Pura Luhur Uluwatu temple is at the southeast tip of the Bukit peninsular, situated on top of a cliff overlooking the Indian Ocean.
One hundred metres above the beach, the temple as it is now was built in the Majapahit period in the 15th century, but an earlier building had likely been there since the 10th century. One of Bali's nine key 'directional' temples and Bali's 'spiritual pillars', Uluwatu displays the iconic Balinese architecture, traditionally-designed gateways and ancient sculptures. Its backdrop is magnificent and the temple is a wonderful place to view the sunset.
A holy priest from eastern Java, Dhang Hyang Dwijendra, chose Uluwatu Temple to be the endpoint of his spiritual journey. Devotees believe that he reached the highest point of 'spiritual oneness' by a strike of lightning and vanished. Pura Uluwatu was barely accessible until 1983, and another lightning strike in 1999 set some parts of the temple on fire, but the temple has since been restored.
The two entrances to the temple area are split gates with leaves and flower carvings. Behind the main shrine in one of the courtyards of Uluwatu Temple lies a Brahmin statue facing the ocean, which is likely a representation of Dhang Hyang Dwijendra. One of Uluwatu's 10th-century relics is a one-piece winged stone gate leading to the temple's inner courtyard. The Pura Dalem Jurit temple was added in the 16th century. There are three statues inside, one of them depicting Brahma. There are also two stone troughs in the temple area which, if they were joined, would form a sarcophagus, or a boat, depending on who is telling the story!
The temple is surrounded by a small forest that is home to hundreds of macaque monkeys, said to be the guardians of the temple. As delightful and amusing as they are, watch out for your sunglasses, phones and wallets. These 'maling-maling' (thieves) will steal them straight out of your hands and then try and swap your possessions back to you for peanuts or bananas (sold cheaply by enterprising Balinese around the temple). The walk along the main path is very pleasant, cooled by sea breezes you will look over the famous surf break across the vast Indian Ocean and feel that you, too, are between heaven and earth at the end of the world.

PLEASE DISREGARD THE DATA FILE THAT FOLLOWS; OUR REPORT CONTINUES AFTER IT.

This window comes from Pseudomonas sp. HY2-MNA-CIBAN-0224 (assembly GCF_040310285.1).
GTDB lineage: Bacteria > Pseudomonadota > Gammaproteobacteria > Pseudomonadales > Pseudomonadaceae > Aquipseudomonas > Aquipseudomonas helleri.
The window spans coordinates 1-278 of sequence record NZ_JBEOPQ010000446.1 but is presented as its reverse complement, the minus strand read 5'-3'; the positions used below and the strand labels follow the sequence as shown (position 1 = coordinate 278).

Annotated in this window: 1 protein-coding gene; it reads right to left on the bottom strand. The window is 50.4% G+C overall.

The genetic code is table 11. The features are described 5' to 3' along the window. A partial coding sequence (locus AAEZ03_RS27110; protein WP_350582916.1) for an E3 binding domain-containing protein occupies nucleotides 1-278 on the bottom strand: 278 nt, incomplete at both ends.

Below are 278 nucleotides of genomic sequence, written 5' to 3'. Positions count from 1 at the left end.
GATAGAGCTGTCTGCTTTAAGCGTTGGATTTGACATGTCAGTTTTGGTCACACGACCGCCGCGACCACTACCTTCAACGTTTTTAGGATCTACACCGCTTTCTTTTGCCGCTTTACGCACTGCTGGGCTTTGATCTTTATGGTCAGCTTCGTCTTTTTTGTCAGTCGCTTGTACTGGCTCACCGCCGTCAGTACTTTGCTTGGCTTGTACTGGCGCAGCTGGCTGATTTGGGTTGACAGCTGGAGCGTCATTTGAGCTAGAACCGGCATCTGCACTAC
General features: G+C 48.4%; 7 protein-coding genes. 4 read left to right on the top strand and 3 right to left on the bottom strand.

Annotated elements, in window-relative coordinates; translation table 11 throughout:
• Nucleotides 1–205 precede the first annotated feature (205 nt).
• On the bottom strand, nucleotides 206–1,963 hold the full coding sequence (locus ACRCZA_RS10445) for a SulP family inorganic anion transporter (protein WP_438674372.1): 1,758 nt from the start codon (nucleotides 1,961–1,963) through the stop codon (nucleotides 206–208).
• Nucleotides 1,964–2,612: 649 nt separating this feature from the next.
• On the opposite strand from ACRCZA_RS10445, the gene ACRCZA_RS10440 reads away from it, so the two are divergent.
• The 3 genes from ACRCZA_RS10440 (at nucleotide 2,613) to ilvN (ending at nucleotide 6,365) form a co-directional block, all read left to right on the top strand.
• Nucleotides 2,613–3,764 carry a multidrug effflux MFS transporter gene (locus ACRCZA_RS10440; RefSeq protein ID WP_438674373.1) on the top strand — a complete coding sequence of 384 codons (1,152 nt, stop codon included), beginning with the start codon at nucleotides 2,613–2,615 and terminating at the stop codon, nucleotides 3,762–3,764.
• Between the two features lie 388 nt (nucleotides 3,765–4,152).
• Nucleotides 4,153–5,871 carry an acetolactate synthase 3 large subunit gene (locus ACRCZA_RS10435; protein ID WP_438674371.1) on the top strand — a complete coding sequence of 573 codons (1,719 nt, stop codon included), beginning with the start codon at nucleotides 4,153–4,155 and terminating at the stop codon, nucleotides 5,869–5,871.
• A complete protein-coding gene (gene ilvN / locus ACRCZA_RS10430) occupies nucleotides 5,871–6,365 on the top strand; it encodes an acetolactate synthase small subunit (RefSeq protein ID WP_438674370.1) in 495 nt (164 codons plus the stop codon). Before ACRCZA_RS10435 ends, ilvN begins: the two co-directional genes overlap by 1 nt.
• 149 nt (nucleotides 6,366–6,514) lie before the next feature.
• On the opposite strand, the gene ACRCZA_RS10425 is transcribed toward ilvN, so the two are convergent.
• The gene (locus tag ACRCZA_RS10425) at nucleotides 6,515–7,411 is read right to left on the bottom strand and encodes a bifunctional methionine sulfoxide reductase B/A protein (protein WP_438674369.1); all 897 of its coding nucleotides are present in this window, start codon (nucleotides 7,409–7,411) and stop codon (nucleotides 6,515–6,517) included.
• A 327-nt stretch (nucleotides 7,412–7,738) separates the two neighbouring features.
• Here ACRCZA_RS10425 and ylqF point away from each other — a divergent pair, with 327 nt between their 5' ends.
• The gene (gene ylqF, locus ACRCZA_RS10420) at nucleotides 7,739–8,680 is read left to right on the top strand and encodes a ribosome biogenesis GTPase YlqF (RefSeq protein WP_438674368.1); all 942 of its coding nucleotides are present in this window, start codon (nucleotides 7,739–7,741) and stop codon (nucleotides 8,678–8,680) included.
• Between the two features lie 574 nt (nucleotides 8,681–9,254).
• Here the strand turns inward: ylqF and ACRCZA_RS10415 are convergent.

The entrance fee for the temple is IDR 50,000 for adults and 30,000 for kids. This includes a sarong rental, which you will need if you are wearing shorts or skirts that reveal the knees (men and women). They also make for a good photo. The temple is open from 9 am and closes at 7 in the evening. In the parking area before the entrance, you will also find facilities such as toilets, food and drinks stalls and the ubiquitous souvenir shop.
The famous Kecak Dance starts at around 6 pm, finishing just at sunset, and it costs a further 100k (around US$6). These performances aren't particularly spiritually significant and were in fact developed specifically as a tourist attraction in the 1930s. However, the dance is fun and the setting is stunning, held in the open auditorium of the temple. A group of around 75 performers in fabulous costumes chant, dance and act out episodes of the Ramayana epic.
Deep in a monkey forest, Rama is accompanied by his wife Sita and loyal younger brother Laksamana. The evil demon king Rahwana (or Ravana) spies on the beautiful Sita and kidnaps her. The two brothers go to great lengths to rescue her with help from the monkey king Hanoman and his monkey army. Rahwana is eventually subdued, and the two lovers are finally reunited right after the setting sun.
The temple is 27km from the main tourist beach of Kuta; the traffic across the isthmus can be bad so leave plenty of time. If you have a chance to visit a beach or eat a seafood lunch in Jimbaran, this is a good use of time. If you get to the temple in the later afternoon, the light is spectacular and you will be around for the Kecak Dance.
The south of the Bukit peninsular is a busy drive from Kuta but doable for a day trip. You should be able to fit in a beach excursion and a seafood lunch or dinner on Jimbaran. If you are coming from Ubud, you might consider an overnight stay on the peninsular, but a day trip is also fine; there are plenty of places to stop, eat and drink.
Some things to remember:
Don’t take photos directly in front of worshippers.
Try not to step on the small offerings — called canang sari — left on the ground. Palm leaves are woven into a small box, and flower petals herbs, money, snacks are inside. These offerings are to appease the spirits. The gods take their offerings quickly so no-one will be upset with you if you walk or drive on them accidentally.
The temple you are in is a space of reverence to the Balinese people.
Cash remains king in Bali — even major tourist attractions like Uluwatu still don't provide credit card facilities.
Insider's tip: As for other day trips from Ubud, leaving early is better to avoid heat and crowds, but cafes tend not to open until 7.30 or even 9 am. If you are in a villa or a hotel that doesn't offer an early breakfast, order iced tea or coffee from senimans the night before your trip and leave them in the fridge (I suggest senimans because it comes in a useful screw-top bottle). When you leave Ubud, get your driver to stop at a pasar page (morning market) on the way and pick up some bantal as a breakfast snack. These are tasty little parcels of slightly sweet steamed rice with banana, wrapped in their own natural packaging. Another option is to skip early breakfast and go to one of the many cafes in Ulu since they will be open after the drive down from Ubud.